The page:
People told me when I was younger that experts could use an abacus faster than an electronic calculator. That was certainly true about 20 to 30 years ago, but not so much anymore with the newer, faster calculators that have become mainstream (except with those guys which use a mental abacus). Nevertheless, it’s still nice to jump into the past about 50 years when everyone would have known how to use an abacus.
There are two main types of abaci: the Chinese suanpan, and the Japanese soroban. They are easily distinguishable. The suanpan has 2 beads on top, 5 on the bottom, and usually has 13 rows. The soroban has one bead on top, 4 on the bottom, and can have anywhere from 13 to 28 rows.
Most people learning abacus stick with the soroban, because of its simplicity. The Japanese technique associated with it allows you to add, subtract, multiply, and divide, as well as use some advanced techniques involving square roots and logarithms. Some of them can be very long, allowing for larger numbers to be used.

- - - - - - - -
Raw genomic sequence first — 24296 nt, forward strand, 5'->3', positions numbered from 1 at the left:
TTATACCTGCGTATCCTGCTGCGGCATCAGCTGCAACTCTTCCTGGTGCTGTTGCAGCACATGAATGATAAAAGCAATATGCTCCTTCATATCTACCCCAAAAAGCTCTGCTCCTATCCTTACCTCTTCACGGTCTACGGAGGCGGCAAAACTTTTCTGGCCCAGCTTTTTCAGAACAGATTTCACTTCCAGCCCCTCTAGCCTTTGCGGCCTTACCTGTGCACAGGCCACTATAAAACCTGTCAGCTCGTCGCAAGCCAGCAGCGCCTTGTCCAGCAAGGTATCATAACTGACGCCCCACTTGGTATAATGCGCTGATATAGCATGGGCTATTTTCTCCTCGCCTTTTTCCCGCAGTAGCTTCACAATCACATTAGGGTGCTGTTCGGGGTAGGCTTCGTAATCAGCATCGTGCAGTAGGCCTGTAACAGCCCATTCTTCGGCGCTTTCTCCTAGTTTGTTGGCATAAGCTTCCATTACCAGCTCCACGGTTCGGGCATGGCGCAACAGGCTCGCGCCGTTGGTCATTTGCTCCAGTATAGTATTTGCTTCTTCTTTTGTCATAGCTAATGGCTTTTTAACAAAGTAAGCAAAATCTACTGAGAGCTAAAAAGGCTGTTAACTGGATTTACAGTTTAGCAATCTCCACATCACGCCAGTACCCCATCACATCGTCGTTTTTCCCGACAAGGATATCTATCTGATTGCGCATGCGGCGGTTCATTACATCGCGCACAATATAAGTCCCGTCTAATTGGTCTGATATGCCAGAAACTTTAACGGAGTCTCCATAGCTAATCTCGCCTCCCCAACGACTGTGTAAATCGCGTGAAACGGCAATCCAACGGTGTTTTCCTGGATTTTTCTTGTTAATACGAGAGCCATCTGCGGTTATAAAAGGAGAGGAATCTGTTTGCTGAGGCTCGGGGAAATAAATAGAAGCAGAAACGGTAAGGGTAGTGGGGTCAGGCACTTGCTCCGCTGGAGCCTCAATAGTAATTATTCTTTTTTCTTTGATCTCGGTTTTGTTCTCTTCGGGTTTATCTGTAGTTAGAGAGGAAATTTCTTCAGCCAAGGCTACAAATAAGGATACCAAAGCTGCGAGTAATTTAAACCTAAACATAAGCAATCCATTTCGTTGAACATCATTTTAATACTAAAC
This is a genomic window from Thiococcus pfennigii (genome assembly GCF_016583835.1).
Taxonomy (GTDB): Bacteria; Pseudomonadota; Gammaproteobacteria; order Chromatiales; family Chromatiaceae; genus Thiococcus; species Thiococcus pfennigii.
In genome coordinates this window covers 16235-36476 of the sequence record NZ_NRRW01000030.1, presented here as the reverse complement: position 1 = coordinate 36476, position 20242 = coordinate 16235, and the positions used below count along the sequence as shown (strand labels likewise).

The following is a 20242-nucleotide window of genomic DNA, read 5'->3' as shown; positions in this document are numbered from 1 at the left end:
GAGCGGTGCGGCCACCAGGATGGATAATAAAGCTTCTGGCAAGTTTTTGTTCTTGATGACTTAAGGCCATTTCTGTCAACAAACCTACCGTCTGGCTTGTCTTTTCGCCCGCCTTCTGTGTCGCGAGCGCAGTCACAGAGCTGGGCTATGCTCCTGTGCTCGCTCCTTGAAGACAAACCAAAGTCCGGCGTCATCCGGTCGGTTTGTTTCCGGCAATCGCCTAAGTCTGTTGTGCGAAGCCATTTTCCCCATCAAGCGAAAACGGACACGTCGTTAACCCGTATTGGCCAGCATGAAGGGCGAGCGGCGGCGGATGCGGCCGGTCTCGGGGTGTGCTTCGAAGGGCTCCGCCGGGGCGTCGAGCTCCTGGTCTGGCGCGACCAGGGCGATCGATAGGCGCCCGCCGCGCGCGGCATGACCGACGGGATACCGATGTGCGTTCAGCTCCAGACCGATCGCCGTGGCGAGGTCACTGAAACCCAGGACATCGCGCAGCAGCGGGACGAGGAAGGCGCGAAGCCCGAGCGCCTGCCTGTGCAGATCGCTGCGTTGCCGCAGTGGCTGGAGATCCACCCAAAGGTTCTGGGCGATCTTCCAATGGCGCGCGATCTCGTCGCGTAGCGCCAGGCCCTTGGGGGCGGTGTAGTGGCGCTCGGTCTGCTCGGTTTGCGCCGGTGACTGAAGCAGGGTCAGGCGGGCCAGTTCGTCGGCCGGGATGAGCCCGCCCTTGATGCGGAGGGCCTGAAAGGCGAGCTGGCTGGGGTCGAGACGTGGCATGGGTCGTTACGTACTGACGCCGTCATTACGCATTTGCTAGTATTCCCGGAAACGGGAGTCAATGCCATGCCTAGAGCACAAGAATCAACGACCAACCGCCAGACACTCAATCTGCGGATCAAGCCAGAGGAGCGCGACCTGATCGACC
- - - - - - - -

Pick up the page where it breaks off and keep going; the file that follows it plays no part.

The Chinese suanpan is slightly different. It is not used much outside of China, except by Chinese immigrants to other countries. Because it has all the beads a soroban has, it can do all the Japanese techniques, in addition to traditional Chinese techniques, which are more difficult but can be a lot faster. The extra beads can be very distracting to someone using the basic methods, so a soroban would be more practical. (It’s not actually that hard. I started out with a quite ancient suanpan my grandma gave me, and I’ve learned to ignore the top and bottom beads.)
Although starting out will need some mental maths, much like doing equations on paper, as you get better, and once you memorise finger movements, using an abacus can become as practical as using a calculator if slightly slower. If you or someone you know is quite young (under the age of 10), consider enrolling them in an abacus school, and they could, with sufficient practice) learn to do the amazing mental maths shown in the video link above.
To learn how to use an abacus (anyone can learn, even if you’re 50!) visit this website. It demonstrates all the main Japanese techniques and has smaller tutorials on the Chinese techniques.